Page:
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Group Calls for Positive Spin on Painful Anniversary

Families and friends of Sept. 11 victims urge Americans to volunteer to help others that day.

August 13, 2003|Susannah Rosenblatt | Times Staff Writer

WASHINGTON — As America nears the second anniversary of the Sept. 11 attacks, families and friends of those who died that day are hoping to transform the date of the terrorist hijackings into a national day of volunteer service and charity.

At a news conference Tuesday, One Day's Pay, the group spearheading the effort, said its purpose was simple: to encourage individuals and organizations to set aside time on Sept. 11 to help others in any way they choose.

"Sept. 11 is a date that has been seared in our memories," said Alice Hoglan, a One Day's Pay board member whose son, Mark Bingham, died on hijacked United Flight 93. She said a day of volunteerism would be "a vehicle to convert that negative, awful energy that was created that day into something beautiful, optimistic and uplifting."

Business leaders and nonprofit groups were instrumental in envisioning the day of charity. One Day's Pay, based in New York, was formed last year in an effort to preserve and strengthen the national outpouring of goodwill in the aftermath of the attacks.

The organization, which also has offices in Irvine, is asking participants to register their good-faith pledges to volunteer on the group's Web site, www.onedayspay.org. The organization can then track and publicize the number of people who are reaching out on Sept. 11 and how they're deciding to help, said David Paine, the group's president, who lives in Newport Beach.

More than 100 groups so far have agreed to contribute, including the Constitutional Rights Foundation, a civics education group in Los Angeles, and the Volunteer Center of Orange County, organizers said. One Day's Pay aims to have 30 million people participating in the effort each year by 2010.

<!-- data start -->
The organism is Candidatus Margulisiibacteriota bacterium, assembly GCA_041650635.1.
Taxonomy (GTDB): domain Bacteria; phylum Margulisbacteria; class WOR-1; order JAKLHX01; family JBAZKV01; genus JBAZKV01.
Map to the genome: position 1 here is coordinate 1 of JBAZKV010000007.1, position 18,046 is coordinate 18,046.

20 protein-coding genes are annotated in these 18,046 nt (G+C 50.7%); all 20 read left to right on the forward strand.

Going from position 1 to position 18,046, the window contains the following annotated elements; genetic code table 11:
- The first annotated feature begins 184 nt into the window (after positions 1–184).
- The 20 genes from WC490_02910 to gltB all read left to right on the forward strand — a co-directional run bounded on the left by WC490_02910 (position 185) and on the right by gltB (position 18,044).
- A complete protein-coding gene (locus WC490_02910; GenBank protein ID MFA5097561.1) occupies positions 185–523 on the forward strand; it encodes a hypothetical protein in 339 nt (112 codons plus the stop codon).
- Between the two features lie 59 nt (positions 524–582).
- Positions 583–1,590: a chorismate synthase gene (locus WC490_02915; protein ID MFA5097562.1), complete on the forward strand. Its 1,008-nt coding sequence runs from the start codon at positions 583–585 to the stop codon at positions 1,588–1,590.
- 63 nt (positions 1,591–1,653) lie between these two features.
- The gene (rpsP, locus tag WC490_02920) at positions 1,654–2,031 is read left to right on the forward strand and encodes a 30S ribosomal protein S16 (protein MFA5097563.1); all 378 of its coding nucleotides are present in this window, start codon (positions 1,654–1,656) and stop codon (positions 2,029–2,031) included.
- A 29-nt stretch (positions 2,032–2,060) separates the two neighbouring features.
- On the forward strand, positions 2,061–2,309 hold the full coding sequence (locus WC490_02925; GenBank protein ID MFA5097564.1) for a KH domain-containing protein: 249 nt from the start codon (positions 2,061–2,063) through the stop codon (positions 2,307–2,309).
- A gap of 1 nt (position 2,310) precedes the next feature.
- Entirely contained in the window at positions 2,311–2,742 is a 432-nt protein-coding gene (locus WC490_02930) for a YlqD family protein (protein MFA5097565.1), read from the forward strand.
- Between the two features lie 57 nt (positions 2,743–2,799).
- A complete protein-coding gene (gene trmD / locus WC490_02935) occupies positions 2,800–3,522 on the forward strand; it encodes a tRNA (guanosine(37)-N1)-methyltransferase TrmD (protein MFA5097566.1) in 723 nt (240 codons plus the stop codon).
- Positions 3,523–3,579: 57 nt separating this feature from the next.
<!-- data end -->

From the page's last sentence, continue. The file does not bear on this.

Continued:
Paine said he and others were inspired to start the organization by "the lingering and urgent need to ... [find] an appropriate way to honor those who gave so much."

"One Day's Pay is about rekindling that spirit of compassion," Paine said.

Hoglan, a United Airlines flight attendant from Los Gatos, pays tribute to her son by advocating causes such as airline safety and equal rights. She called the day of charity "a beautiful concept."

"I lost the most important person to me in the world," she said.

Bingham, a San Francisco publicist and avid rugby player, called Hoglan and his aunt to tell them the aircraft had been hijacked. It's believe he and fellow passengers Jeremy Glick, Todd Beamer and Tom Burnett challenged the terrorists, who had taken over the cockpit. The men possibly disrupted hijackers' plans to crash into a high-profile target in Washington, many authorities believe.

When the organization tested its Web site last year, 12,000 individuals and companies pledged service and many reported back with their experiences, Paine said. The Web site includes links to a variety of nonprofit partners, including Citizen Corps, the Department of Homeland Security's volunteer preparedness office, and the Coalition of 9/11 Families. The site also has resources for volunteers to find local organizations that need help.

"One Day's Pay will make sure Sept. 11 is not an asterisk in the morning news 50 years from now," said Steven A. Culbertson, the president and chief executive of Youth Service America, a group promoting youth community outreach and a partner of One Day's Pay.

Jay S. Winuk, the vice president of One Day's Pay, said he believes altruism is the best way to honor his late brother, Glenn J. Winuk. Glenn was a lawyer and a 20-year volunteer firefighter and emergency medical technician who raced from his office near the World Trade Center to help the rescue effort. He died when the south tower collapsed; his remains were found in the rubble six months later.

"You face certain realities as a Sept. 11 family member," Winuk said. "You work through your mourning period on a very public stage; there are daily reminders of the colossal tragedy that stole your loved one.... You're desperate for a chance to very privately come to some peace on the matter.

"For me, One Day's Pay is perhaps the best thing to rise from the ashes of that day."

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